Take another illustration. A mer- 
chant has goods in his store to the 
amount of from one thousand to five 
thousand dollars, on which he wishes 
to make an honest living and interest 
on his money, and this is right. Now 
this must come out of the consumer, 
and generally out of that valuable class 
of citizens who work for their daily 
bread. I know that there are many 


who say if there were no bounds to in- 
terest, money would be easier and 
plentier. Of course I do not believe 
them ; they are the very class who wish 
to let money. 

In short, to increase the per cent, of 
interest, serves to make rich men rich- 
er, and poor men poorer ; and whoever 
brings it about, brings a curse upon the 

Farmers and mechanics God has 
put it in your power to prevent usury 
ever running higher than six per cent. 
Look to it that you use that power. 
Never, never, cast your vote for a man 
who would oppress the poor to fill the 
coffers of the rich. 

At another time when a bill for a 
horse railroad was before the House, 
and much opposition raised on account 
of obstructing the streets, I pondered 
the subject and was determined to col- 
lect facts that would show how horse 
cars would compare with omnibuses, 
and horses and chaises. 


I found an omnibus to average twelve 
to the load. I then stood on Cam- 
bridge bridge till sixteen chaises passed 
and found they averaged one and one- 
half, making in all twenty-four. I then 
went to several Conductors of horse 
cars and ascertained their average to 
be twenty-four each way for a month. 
By this I found that eight horses with 
two omnibuses had to pass through the 
streets to convey the same number of 
passengers that two horses and one car 
would carry, and sixteen horses and 
sixteen chaises to carry the same num- 

These facts I stated. And further 
stated, that when the grant was made 
to the public from the land-owners, it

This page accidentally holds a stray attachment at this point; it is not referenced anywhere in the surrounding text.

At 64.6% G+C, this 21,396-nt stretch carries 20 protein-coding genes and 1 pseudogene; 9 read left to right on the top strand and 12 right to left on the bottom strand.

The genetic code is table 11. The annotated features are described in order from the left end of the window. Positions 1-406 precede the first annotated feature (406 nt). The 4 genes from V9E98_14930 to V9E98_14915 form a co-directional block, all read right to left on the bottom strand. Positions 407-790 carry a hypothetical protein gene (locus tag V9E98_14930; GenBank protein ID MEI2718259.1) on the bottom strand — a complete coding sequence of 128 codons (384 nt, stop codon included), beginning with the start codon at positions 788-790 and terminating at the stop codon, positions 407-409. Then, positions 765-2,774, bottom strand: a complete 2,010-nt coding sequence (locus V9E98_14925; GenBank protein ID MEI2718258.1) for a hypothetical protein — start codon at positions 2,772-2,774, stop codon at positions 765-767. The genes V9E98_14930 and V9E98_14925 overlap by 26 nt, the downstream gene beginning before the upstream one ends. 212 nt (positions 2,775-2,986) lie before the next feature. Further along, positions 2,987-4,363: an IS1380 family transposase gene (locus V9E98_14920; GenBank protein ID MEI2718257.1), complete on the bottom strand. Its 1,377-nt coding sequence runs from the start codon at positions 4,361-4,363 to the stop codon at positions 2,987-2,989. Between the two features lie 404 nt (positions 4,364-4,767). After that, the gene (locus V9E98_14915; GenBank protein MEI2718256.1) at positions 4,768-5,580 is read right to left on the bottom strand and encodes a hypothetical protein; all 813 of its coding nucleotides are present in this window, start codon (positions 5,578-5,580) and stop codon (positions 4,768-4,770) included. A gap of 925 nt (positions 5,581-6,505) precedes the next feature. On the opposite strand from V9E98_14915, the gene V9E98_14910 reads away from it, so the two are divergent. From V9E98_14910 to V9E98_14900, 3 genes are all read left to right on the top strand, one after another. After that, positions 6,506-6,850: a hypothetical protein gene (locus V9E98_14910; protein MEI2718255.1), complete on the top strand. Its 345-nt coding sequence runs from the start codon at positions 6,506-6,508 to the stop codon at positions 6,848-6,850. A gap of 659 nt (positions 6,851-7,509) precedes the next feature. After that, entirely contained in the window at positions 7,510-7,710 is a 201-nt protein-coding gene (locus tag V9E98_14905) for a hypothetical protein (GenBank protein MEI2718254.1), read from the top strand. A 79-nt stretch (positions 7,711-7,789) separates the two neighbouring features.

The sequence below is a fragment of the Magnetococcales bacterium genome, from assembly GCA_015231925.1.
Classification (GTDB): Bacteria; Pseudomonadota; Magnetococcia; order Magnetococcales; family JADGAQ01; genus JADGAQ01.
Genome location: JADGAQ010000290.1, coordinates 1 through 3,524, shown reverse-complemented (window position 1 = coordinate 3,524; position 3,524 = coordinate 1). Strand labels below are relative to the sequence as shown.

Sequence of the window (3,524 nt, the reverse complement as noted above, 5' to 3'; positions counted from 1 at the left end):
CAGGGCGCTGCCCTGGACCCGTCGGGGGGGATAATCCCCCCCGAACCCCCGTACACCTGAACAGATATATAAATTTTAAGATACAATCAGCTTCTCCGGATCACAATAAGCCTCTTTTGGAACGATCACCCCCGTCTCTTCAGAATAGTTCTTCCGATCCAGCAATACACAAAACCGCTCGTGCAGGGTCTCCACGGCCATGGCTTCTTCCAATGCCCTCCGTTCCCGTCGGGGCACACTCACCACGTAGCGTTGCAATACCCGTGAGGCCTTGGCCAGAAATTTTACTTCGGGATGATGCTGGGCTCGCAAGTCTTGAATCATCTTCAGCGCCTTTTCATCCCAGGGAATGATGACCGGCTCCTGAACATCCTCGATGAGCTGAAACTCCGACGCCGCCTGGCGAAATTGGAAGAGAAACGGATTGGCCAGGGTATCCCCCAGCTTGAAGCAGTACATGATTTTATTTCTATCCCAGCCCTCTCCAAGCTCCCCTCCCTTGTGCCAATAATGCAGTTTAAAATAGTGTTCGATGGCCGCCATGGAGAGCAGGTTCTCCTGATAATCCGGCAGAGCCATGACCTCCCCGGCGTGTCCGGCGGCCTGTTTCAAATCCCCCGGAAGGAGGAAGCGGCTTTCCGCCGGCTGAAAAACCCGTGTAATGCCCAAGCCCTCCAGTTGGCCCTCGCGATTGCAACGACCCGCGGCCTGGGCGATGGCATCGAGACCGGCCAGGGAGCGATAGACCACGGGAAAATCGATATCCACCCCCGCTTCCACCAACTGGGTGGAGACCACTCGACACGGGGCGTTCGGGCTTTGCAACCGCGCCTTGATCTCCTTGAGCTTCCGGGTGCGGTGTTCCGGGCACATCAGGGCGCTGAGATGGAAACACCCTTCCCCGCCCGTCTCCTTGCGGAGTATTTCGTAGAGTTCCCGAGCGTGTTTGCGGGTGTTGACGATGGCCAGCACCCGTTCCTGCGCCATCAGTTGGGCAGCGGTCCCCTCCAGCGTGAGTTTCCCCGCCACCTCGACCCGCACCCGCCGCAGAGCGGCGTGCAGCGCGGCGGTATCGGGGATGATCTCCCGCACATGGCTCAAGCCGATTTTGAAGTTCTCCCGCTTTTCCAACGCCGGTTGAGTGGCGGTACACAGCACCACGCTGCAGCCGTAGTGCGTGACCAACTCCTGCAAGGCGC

was not specified what they should 
travel upon, whether gravel or stone, 
wood or iron. Therefore the public 
have a right to take their choice and 
travel how, or in what vehicles they 

I know the rails are some inconven- 


ience to travelers, but reader when you 
can find a safer or better way than 
horse cars, then you may go against 
them. The bill passed the House. 

One word on choosing Representa- 
tives for Town or State, as the trust is 
of vast importance. 

Make choice of men possessed of 
good natural sense, in the common ac- 
ceptation of the term, but who have 
been for the most part employed in 
agriculture ; or more properly in the 
business the all-wise Creator first de- 
signed for man " To dress the garden 
and keep it." No occupation is so well 
calculated to improve the mind and 
morals, as farming. Not an hour pass- 
es while cultivating the soil, but one is 
reminded of his dependence on our 
beneficent Creator, and our obligations 
to imitate Him " who maketh his sun 
to rise on the evil and on the good, 
and sendeth rain on the just and on the 

Men whose profession it is to make a 


lie appear like the truth, and who like 
Southern slaveholders, have been bred 
to the degrading idea that it is right to 
oppress the poor to help the rich, should 
be avoided, as we would avoid enlist- 
ing under a task-master for life. 

Laboring men, farmers and mechan- 
ics are the men to make laws for them- 
selves. For certainly they compose 
the greater part of our population. 
Then choose your officers for Town 
and County from that class, and be ac- 
tive to bring about such a choice. If 
we mean to maintain a Free Govern- 
ment and avoid in future the horrors of 
civil war, we must elect men to rule us 
who are determined to discharge their 
duty to God and their country without 
fear of men or devils. 

While serving in the capacity of 
Representative, I was introduced to the 
Agricultural Meetings at the State 
House. They are generally held week- 
ly when the Legislature is in session, 
when different topics of agriculture are 


discussed, and it has been my privilege 
to attend them occasionally for twenty- 
one years, much to my satisfaction. I 
have often heard the remark by men 
who never attended one of these meet- 
ings in their lives, that they are good 
for nothing. To those I would say, if 
you cannot profit by hearing such men 
as Marshall P. Wilder, Dr. Loring, 
Sanford Howard, Leander Witherell, 
John W. Procter, Josiah Quincy, Jr., 
Elijah Wood, Jr., John Brooks, Wm. 
Buckminster and Simon Brown, and 
many more I could mention, relate 
their knowledge and experience in cat- 
tle, horses, hogs and sheep, on culti-